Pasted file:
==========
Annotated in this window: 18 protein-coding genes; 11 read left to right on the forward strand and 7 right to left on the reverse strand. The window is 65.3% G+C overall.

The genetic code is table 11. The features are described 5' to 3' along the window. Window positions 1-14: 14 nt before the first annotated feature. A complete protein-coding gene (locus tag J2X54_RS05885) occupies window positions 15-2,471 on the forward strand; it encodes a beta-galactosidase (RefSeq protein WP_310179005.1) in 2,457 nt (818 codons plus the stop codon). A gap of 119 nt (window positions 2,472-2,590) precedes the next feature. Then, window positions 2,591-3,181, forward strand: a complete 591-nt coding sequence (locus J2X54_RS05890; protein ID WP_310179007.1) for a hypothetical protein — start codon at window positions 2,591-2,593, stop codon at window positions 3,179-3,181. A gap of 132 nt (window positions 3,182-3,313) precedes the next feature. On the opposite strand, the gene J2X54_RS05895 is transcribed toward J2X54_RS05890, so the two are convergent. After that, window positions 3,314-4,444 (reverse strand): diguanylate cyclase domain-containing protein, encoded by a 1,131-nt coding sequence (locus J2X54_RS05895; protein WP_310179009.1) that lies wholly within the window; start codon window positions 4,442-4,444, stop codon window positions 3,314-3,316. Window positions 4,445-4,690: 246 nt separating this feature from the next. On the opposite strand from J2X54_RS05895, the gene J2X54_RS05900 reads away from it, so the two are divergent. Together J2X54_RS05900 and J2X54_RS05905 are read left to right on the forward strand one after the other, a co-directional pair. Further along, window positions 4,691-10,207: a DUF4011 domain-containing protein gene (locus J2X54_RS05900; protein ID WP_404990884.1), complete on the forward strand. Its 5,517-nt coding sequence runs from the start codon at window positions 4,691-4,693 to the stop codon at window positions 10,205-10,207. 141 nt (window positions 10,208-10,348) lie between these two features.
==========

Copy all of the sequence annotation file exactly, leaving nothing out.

Annotated in this window: 18 protein-coding genes; 11 read left to right on the forward strand and 7 right to left on the reverse strand. The window is 65.3% G+C overall.

The genetic code is table 11. The features are described 5' to 3' along the window. Window positions 1-14: 14 nt before the first annotated feature. A complete protein-coding gene (locus tag J2X54_RS05885) occupies window positions 15-2,471 on the forward strand; it encodes a beta-galactosidase (RefSeq protein WP_310179005.1) in 2,457 nt (818 codons plus the stop codon). A gap of 119 nt (window positions 2,472-2,590) precedes the next feature. Then, window positions 2,591-3,181, forward strand: a complete 591-nt coding sequence (locus J2X54_RS05890; protein ID WP_310179007.1) for a hypothetical protein — start codon at window positions 2,591-2,593, stop codon at window positions 3,179-3,181. A gap of 132 nt (window positions 3,182-3,313) precedes the next feature. On the opposite strand, the gene J2X54_RS05895 is transcribed toward J2X54_RS05890, so the two are convergent. After that, window positions 3,314-4,444 (reverse strand): diguanylate cyclase domain-containing protein, encoded by a 1,131-nt coding sequence (locus J2X54_RS05895; protein WP_310179009.1) that lies wholly within the window; start codon window positions 4,442-4,444, stop codon window positions 3,314-3,316. Window positions 4,445-4,690: 246 nt separating this feature from the next. On the opposite strand from J2X54_RS05895, the gene J2X54_RS05900 reads away from it, so the two are divergent. Together J2X54_RS05900 and J2X54_RS05905 are read left to right on the forward strand one after the other, a co-directional pair. Further along, window positions 4,691-10,207: a DUF4011 domain-containing protein gene (locus J2X54_RS05900; protein ID WP_404990884.1), complete on the forward strand. Its 5,517-nt coding sequence runs from the start codon at window positions 4,691-4,693 to the stop codon at window positions 10,205-10,207. 141 nt (window positions 10,208-10,348) lie between these two features.